N.B. cabinet OK's seeking dissolution of education council over gender identity policy

A recently published document shows the provincial cabinet has given Education Minister Bill Hogan authority to go to court to seek dissolution of the Anglophone East district education council. (Ed Hunter/CBC - image credit)
A recently published document shows the provincial cabinet has given Education Minister Bill Hogan authority to go to court to seek dissolution of the Anglophone East district education council. (Ed Hunter/CBC - image credit)

The New Brunswick government has begun the formal process to dissolve a Moncton-area district education council over a gender identity policy.

The process outlined in the Education Act requires cabinet approval before going to court to ask a judge to approve dissolution.

A May 9 order-in-council reveals cabinet gave that approval to go to court. An order-in-council outlines a decision by cabinet and is signed by the lieutenant governor.

The order in council grants Education Minister Bill Hogan the authority to file an application in the Court of King's Bench seeking to dissolve the Anglophone East district education council (DEC).

While Hogan said May 2 that he would begin the process for dissolution, it wasn't clear until the order-in-council was recently published that cabinet had given the go-ahead.

A search of the province's online court registry suggests the court filing has yet to happen.

The province didn't provide an interview Thursday. Judy Winter, a spokesperson for the province, said in an emailed statement that the "intention is to file shortly with the court."

Harry Doyle, chair of the education council, told CBC News he had not been notified of the step by cabinet prior to being contacted by news media Thursday.

"I'm not surprised, I guess I am disappointed," Doyle said of the move, referring further comment to lawyers representing the education council.

Harry Doyle, chairperson of the Anglophone East School District education council, says the Sackville Schools 2020 proposal didn't have enough support in the community or with students and staff at the high school.
Harry Doyle, chairperson of the Anglophone East School District education council, says the Sackville Schools 2020 proposal didn't have enough support in the community or with students and staff at the high school.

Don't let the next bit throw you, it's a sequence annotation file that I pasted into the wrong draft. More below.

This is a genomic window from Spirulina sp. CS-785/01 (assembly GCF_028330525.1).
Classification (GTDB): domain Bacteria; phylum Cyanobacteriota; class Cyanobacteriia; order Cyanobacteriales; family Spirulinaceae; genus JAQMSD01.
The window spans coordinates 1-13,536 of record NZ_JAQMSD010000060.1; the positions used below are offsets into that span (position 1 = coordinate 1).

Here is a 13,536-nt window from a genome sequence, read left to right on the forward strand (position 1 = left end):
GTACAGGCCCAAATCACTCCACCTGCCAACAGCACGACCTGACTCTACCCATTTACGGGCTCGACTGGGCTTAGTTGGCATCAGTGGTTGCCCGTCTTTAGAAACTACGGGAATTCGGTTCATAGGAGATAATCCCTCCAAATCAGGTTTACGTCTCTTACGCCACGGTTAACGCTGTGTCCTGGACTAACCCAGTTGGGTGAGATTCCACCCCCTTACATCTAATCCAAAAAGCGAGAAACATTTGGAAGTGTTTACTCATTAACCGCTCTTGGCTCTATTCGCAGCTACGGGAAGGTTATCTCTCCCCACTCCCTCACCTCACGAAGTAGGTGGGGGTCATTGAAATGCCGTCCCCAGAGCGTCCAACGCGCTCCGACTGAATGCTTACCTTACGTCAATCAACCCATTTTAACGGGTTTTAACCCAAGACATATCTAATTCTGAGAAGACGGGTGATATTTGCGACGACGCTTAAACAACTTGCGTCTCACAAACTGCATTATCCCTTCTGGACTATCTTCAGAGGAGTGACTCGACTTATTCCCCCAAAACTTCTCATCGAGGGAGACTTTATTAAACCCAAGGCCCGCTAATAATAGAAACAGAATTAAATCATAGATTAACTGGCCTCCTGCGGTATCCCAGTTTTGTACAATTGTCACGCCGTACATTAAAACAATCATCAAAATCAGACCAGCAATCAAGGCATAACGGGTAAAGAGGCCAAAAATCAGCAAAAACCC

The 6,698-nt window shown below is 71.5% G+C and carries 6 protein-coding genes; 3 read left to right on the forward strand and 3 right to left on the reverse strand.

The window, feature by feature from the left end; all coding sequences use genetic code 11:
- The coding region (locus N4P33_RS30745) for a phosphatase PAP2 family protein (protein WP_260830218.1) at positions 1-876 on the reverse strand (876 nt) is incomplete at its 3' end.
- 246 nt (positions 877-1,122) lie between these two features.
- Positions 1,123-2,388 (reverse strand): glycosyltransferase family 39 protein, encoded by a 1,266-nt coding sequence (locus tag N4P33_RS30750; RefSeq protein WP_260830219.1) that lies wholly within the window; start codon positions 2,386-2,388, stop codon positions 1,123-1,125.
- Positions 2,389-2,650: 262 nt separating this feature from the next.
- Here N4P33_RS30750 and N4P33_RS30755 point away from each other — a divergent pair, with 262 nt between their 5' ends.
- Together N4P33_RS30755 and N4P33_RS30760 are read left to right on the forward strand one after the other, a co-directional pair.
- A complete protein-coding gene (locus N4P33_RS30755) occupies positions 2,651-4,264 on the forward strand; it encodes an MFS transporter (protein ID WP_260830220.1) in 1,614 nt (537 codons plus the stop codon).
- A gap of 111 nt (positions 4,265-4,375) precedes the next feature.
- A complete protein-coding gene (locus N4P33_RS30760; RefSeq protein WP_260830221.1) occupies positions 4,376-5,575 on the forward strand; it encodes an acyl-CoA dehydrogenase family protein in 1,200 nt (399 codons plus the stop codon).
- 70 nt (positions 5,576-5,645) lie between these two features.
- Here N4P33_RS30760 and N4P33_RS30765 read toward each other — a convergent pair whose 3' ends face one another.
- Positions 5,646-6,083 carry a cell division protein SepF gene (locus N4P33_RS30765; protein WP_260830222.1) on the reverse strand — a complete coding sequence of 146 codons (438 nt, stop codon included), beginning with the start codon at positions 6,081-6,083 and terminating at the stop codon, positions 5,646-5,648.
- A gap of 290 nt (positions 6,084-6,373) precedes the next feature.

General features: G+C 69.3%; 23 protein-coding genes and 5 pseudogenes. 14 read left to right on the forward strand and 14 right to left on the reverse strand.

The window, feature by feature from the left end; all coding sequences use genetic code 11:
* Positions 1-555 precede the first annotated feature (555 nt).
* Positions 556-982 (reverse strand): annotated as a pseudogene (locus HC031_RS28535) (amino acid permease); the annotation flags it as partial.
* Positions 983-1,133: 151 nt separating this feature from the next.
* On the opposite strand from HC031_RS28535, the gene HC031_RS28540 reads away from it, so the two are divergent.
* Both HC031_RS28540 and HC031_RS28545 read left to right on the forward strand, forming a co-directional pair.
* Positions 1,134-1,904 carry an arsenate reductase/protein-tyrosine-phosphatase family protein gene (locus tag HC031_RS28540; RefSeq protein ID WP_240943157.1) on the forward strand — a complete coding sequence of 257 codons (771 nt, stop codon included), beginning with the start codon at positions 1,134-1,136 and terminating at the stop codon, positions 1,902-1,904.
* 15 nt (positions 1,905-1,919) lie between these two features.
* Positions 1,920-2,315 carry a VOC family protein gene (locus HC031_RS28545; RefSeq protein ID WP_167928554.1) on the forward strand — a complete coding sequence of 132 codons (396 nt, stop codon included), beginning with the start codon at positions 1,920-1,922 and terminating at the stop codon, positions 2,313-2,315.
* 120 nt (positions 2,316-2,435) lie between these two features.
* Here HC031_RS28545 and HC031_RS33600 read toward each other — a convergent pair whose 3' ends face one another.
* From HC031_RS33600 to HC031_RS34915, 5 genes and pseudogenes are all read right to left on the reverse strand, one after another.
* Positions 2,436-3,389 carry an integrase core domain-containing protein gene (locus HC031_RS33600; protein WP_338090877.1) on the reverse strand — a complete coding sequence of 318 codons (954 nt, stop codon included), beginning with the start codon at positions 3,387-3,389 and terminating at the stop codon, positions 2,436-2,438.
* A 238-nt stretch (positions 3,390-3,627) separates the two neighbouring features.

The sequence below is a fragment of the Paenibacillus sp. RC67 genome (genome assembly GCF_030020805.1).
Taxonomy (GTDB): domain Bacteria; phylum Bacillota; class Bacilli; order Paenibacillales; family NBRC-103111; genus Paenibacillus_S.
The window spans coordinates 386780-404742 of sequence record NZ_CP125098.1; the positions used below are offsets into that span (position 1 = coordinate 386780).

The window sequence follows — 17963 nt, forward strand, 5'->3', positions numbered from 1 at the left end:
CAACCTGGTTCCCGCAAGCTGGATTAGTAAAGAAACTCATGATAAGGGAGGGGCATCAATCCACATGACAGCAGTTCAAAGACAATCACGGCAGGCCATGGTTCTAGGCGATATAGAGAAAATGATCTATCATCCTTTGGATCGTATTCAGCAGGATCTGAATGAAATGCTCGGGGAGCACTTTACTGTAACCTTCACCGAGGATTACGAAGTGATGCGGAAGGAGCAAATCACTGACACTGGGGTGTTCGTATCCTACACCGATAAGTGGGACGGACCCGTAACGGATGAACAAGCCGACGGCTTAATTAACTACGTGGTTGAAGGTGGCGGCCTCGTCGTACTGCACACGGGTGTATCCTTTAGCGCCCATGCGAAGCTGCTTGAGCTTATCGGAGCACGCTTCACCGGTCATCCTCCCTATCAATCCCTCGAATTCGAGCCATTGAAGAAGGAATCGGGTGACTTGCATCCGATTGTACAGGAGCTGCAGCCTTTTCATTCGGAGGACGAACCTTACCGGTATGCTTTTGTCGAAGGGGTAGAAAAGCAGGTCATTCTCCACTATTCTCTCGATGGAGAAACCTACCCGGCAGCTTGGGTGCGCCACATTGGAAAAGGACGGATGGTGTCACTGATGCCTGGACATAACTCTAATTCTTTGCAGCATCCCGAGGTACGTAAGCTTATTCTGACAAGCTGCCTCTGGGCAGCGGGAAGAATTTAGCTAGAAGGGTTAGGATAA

Harry Doyle, chair of the Anglophone East district education council, says he's disappointed but not surprised by the move. (Shane Magee/CBC)

In a statement issued Thursday, the education council said it has yet to receive any notice of a court filing and that the council remains "fully operational."

"If and when the minister chooses to act on the May 9, 2024 authorization, the DEC is prepared to defend its integrity through all available channels," the statement says.

"The DEC remains steadfast in its mission to provide quality education and support to all students within the Anglophone East School District."

Hogan had threatened to dissolve the education council, which oversees the school district, over its spending on a legal challenge of the province's changes to Policy 713, which deals with sexual orientation and gender identity.

Last year, the province updated Policy 713 to require school staff to seek the consent of a parent when a student under 16 wants to use a new name or pronoun informally at school. The education council has gone to court challenging the policy, arguing it violates the rights of students.

The education council has approved a policy implementing Policy 713 that says school staff "shall respect the direction of the student in regard to the name and pronouns they wish to be called in daily interactions with school personnel and other students."

The district's statement Thursday said its legal challenge would continue.

The education council's legal challenge initially sought to block Hogan from seeking dissolution, though a judge rejected that request in a ruling earlier this year.

The legal challenge is one of two moving through court over the province's changes to Policy 713. A separate case filed by the Canadian Civil Liberties Association has been filed in Fredericton.